Thus, I have taken a view of the case supposing Religion to have no foundation in nature, but to be founded only on the opinions and fancies, or on the cunning and craftiness of men; or else to be the creature of some invisible agent, or agents, not divine; or else to be founded only on the absolute sovereignty and arbitrary will of God; these being, í think, all the possible ways in, and by which
religion cupposing it cor to the quition has any
religion could have been introduced into the world, supposing it to have no foundation in nature. I come now to the question before mentioned, viz. : whether Religion has any folid foundation in nature ; that is, whether there be in reality a right and wrong, a true and false Religion in nature ;, and consequently, whether there be any certain obvious principles in nature or reason by which a man may distinguish these, and form a proper judgment in the present case, and which an honest upright man may. Jafely and securely stay his mind upon.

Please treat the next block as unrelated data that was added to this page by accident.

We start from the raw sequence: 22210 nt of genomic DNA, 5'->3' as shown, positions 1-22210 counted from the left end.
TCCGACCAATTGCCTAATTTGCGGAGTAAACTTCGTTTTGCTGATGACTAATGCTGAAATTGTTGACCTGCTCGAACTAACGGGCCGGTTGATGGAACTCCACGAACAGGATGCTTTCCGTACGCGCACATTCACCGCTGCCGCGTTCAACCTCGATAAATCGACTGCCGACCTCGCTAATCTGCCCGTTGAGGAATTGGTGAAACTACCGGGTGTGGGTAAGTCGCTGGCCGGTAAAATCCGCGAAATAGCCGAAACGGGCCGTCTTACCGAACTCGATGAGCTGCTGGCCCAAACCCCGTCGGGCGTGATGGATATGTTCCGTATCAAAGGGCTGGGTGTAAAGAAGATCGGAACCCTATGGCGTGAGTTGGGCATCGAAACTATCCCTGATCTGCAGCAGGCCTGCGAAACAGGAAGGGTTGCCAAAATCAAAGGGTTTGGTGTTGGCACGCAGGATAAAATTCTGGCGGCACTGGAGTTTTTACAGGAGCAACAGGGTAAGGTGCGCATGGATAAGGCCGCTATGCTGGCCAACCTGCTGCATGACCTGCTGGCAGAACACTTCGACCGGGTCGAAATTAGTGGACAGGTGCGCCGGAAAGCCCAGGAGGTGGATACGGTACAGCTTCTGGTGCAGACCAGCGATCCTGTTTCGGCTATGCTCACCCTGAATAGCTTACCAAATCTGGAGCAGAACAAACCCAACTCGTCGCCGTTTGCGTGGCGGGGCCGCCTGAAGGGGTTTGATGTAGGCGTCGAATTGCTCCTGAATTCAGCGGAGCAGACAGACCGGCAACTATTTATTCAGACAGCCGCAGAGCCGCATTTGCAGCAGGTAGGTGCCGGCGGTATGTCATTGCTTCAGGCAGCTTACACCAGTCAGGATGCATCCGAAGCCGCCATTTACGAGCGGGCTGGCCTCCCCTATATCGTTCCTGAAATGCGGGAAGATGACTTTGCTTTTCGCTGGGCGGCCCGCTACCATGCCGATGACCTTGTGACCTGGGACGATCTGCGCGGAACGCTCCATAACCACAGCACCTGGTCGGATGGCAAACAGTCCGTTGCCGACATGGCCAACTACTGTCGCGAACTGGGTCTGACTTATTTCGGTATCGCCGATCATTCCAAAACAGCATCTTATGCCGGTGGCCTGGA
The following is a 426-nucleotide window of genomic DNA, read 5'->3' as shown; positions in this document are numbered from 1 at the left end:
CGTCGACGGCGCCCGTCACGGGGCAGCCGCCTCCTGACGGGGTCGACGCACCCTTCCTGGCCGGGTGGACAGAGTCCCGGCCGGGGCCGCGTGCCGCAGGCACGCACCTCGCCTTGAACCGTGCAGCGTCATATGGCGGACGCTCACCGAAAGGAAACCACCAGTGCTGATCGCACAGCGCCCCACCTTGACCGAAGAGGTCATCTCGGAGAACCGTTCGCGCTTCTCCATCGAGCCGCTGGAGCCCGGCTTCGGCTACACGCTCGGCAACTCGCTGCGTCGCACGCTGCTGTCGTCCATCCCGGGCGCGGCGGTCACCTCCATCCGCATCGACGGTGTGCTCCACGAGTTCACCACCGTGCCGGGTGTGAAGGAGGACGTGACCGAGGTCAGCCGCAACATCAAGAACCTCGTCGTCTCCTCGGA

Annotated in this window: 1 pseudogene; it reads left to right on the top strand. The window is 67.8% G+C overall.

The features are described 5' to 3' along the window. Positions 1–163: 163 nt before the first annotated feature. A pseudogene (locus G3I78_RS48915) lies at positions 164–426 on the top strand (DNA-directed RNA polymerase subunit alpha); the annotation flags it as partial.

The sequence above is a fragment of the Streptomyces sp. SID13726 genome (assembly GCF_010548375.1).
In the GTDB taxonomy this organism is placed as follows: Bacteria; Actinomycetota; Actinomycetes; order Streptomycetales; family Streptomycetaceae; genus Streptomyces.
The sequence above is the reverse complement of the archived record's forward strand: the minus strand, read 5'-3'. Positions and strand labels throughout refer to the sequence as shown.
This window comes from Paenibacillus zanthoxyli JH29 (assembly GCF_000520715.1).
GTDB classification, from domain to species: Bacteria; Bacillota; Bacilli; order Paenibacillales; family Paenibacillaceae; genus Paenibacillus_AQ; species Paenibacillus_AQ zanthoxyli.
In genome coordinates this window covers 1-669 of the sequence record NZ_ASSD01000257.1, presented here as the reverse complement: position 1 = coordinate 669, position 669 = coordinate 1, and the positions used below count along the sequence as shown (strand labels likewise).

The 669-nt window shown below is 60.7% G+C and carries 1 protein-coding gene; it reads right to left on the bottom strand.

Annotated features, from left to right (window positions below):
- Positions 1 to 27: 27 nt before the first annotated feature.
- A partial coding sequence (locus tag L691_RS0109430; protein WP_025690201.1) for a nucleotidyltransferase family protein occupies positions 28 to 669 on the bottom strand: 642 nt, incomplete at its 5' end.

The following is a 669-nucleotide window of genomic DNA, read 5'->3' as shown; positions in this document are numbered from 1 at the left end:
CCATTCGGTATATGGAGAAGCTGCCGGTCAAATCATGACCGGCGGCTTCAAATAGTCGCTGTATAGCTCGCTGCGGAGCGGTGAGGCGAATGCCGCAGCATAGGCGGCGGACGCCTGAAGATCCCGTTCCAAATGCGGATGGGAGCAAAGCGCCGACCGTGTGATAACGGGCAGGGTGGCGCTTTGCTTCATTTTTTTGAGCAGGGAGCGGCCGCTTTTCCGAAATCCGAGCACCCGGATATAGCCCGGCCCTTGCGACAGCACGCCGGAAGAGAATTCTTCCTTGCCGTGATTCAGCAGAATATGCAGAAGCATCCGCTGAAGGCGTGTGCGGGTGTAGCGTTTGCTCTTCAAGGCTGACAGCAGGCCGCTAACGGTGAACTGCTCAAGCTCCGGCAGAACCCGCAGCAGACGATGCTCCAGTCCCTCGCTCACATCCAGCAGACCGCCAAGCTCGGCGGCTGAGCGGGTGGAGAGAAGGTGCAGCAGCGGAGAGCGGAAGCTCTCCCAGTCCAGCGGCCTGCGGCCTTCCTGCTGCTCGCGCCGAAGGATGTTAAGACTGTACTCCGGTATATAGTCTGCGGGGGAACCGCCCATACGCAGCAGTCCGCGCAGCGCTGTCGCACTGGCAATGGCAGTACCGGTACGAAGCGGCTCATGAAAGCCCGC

I have already observed that the word Religion is sometimes used in a restrained fenfe, and is made to signify all those acts of piety and devotion by which men pay either their publick or their private acknowledgments to God. And, that the word Religion is also sometimes used in a more extensive sense, and is made to signify, either all those things by which men, as men, propose to obtain the divine favour ; or else all those things by which men, as finners, propose to obtain God's mercy and the happiness of another world. And according to this the enquiry is threefold, viz. First, whether piety has any foundation in nature, and what it is that nature points out to men with respect to it. Secondly, whether the grounds of mens acceptance with God is also founded in nature. Thirdly and lastly, when men by their misbehaviour have rendered themselves greatly
D 2 displeasing
displeasing to the Deity; then, whether there is any thing in nature which can render them the proper objects of God's mercy and kindness, and conlequently, will be the ground of the divine mercy to them.